News

Physicians for Social Responsibility Denounces Indian Nuclear Test

P R E S S  R E L E A S E
FOR IMMEDIATE RELEASE: May 11, 1998

Contact: 	Robert W. Tiller, 202-898-0150, ext. 220 
		Sharon Pickett, 301-365-9307

The world was shocked to learn that India performed three nuclear tests today. Physicians for Social Responsibility (PSR) strongly denounces this dangerous and irresponsible act and calls on India to refrain from further nuclear testing.

"India's decision to test encourages countries such as Pakistan to enter the nuclear arms race and undermines the 1970 Nuclear Nonproliferation Treaty now observed by 185 countries," said Robert K. Musil, Ph.D., Executive Director of Physicians for Social Responsibility. "This action will undoubtedly spur some misguided U.S. legislator to advocate a resumption of U.S. testing just when we should be moving full speed ahead with ratification of the Comprehensive Nuclear Test Ban Treaty."

The Comprehensive Test Ban Treaty (CTBT), a global agreement to ban testing of nuclear weapons, has been signed by 149 countries and ratified by thirteen. The United States is a signatory but has not ratified it. "Our nation should be demonstrating international leadership by ratifying the CTBT this summer," said Robert W. Tiller, PSR’s Director of Security Programs.

The CTBT would help to prevent the spread of nuclear weapons and curtail the development of new types of weapons by both nuclear and non-nuclear states. The treaty is verifiable, providing for an on-site inspection system as well as a sophisticated network of air, water and ground-based monitoring stations that would be capable of detecting nuclear test explosions anywhere in the world.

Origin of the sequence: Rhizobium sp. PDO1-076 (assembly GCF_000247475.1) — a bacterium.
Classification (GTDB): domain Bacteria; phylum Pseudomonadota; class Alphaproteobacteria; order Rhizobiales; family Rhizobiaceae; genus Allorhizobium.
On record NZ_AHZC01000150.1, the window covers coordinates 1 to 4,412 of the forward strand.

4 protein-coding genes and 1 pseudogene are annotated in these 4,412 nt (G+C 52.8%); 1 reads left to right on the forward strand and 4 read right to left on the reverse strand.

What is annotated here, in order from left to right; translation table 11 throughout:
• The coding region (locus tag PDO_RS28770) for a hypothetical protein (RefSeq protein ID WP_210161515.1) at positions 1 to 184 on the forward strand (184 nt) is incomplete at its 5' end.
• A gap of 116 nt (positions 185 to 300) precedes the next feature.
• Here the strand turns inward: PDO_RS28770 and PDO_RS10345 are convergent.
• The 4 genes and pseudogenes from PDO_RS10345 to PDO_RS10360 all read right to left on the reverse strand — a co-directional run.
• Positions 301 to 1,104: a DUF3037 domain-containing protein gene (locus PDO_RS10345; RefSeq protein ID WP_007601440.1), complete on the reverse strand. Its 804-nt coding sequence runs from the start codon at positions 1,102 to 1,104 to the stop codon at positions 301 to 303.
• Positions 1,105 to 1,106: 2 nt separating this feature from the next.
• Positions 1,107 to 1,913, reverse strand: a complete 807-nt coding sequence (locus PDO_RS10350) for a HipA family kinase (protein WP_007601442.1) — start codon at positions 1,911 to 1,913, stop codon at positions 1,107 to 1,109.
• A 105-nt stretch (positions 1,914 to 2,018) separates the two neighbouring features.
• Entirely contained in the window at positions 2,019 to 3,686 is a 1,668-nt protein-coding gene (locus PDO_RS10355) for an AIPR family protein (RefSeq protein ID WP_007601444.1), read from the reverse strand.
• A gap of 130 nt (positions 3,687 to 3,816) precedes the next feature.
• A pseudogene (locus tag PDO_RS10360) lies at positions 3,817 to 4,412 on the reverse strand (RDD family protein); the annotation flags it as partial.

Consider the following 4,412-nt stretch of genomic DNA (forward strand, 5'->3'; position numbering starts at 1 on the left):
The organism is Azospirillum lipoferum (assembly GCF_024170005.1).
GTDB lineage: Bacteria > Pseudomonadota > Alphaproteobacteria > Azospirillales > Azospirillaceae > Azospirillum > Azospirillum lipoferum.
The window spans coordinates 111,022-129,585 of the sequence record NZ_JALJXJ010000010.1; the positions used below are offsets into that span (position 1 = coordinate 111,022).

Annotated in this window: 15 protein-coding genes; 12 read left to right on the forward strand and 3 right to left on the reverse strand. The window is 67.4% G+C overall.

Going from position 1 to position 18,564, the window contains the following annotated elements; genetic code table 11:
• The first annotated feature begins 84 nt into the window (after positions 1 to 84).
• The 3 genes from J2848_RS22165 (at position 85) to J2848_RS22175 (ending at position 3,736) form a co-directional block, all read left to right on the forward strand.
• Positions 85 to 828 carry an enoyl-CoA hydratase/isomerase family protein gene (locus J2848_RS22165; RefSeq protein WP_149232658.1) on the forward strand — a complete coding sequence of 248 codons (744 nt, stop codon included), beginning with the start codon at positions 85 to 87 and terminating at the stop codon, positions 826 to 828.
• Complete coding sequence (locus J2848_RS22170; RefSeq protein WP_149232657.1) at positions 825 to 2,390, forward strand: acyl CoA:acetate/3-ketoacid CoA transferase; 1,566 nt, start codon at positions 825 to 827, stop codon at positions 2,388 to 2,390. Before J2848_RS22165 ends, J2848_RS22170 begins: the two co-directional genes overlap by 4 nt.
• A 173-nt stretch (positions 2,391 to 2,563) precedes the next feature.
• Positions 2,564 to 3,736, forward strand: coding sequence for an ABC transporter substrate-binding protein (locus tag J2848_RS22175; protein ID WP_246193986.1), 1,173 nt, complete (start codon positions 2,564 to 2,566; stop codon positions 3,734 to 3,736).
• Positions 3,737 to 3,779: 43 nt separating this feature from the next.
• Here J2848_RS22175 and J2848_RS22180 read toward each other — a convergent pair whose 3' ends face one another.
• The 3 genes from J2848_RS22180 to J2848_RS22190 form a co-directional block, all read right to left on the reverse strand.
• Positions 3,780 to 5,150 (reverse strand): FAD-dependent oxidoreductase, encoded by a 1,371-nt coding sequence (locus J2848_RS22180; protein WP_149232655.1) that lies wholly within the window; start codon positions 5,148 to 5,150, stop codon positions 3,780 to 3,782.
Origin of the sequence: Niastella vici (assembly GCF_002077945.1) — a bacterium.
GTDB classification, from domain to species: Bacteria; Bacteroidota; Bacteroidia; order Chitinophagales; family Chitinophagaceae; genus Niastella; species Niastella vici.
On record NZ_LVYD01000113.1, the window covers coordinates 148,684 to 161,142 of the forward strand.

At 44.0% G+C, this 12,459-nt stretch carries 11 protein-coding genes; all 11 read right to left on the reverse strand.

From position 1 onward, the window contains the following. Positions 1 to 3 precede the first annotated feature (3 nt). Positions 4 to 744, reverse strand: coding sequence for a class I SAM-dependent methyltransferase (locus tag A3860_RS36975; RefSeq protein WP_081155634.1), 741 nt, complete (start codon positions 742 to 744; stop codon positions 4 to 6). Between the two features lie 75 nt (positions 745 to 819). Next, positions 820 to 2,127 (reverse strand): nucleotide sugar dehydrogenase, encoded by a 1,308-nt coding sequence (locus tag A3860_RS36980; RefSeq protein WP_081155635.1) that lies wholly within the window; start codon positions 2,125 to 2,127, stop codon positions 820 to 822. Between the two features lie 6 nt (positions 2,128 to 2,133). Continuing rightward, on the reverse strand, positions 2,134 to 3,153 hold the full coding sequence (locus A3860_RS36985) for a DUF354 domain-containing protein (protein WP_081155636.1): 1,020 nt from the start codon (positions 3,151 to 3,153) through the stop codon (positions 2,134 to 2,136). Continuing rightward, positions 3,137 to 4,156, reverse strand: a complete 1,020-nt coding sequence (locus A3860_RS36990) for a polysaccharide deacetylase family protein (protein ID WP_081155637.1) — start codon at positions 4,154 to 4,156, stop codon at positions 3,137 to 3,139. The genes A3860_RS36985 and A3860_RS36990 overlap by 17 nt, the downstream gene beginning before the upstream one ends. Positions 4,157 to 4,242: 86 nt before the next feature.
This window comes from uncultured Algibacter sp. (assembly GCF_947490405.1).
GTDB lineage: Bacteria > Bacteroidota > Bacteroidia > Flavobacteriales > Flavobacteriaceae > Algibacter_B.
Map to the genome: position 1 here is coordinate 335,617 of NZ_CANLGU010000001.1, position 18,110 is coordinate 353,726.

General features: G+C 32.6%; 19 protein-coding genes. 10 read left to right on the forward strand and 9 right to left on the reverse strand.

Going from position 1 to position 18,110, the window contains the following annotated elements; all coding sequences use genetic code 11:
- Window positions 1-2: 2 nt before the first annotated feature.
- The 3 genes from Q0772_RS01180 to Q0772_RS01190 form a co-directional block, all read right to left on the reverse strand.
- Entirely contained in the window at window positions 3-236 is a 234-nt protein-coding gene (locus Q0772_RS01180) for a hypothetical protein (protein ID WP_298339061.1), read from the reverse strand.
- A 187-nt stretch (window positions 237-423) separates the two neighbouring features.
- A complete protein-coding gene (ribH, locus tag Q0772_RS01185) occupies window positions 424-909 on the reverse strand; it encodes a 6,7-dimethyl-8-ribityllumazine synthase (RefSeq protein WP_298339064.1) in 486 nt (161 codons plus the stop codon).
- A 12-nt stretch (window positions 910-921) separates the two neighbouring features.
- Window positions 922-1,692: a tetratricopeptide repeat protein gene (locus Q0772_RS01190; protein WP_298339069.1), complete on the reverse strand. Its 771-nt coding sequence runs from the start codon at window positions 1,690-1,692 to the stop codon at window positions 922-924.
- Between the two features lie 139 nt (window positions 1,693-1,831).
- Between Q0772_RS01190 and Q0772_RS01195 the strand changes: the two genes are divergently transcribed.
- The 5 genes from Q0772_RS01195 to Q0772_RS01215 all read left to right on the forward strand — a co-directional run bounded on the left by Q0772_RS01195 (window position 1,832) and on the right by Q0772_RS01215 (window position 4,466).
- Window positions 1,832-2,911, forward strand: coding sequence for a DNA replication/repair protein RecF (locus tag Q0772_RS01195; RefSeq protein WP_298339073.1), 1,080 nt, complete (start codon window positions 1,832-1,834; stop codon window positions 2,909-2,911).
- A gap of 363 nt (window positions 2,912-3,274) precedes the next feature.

Opponents of the CTBT claim that we need to test nuclear bombs in order to ensure the reliability of our nuclear arsenals. But non-explosive tests and inspections are more than adequate to ensure the safety and reliability of existing weapons. The chairman of the joint chiefs of staff and four of his predecessors have all endorsed ratification of the CTBT and confirmed that CTBT implementation would not diminish national security.

Despite widespread public support for the CTBT, Senator Jesse Helms has blocked CTBT hearings in the Senate and appears determined to prevent the U.S. from ratifying this important treaty. Senator Helms and his supporters may try to use India's nuclear test as one more delaying tactic to stall action on CTBT.

"In addition to escalating the arms race, today's nuclear explosion threatens the health and safety of the entire international community," said Dr. Musil. "The Indian government claims that its test posed no threat to the environment. But nuclear explosions, even when they are conducted underground, release deadly radioactive materials into the atmosphere and water table, posing health risks for generations to come. A recent report by the National Cancer Institute reveals that radioactive fallout from nuclear testing in the 1950s and early '60s resulted in severe health consequences for millions of Americans."

Physicians for Social Responsibility is an organization of health care professionals and others working to end nuclear testing and abolish nuclear weapons. It is the U.S. affiliate ofInternational Physicians for the Prevention of Nuclear War, recipient of the 1985 Nobel Peace Prize.

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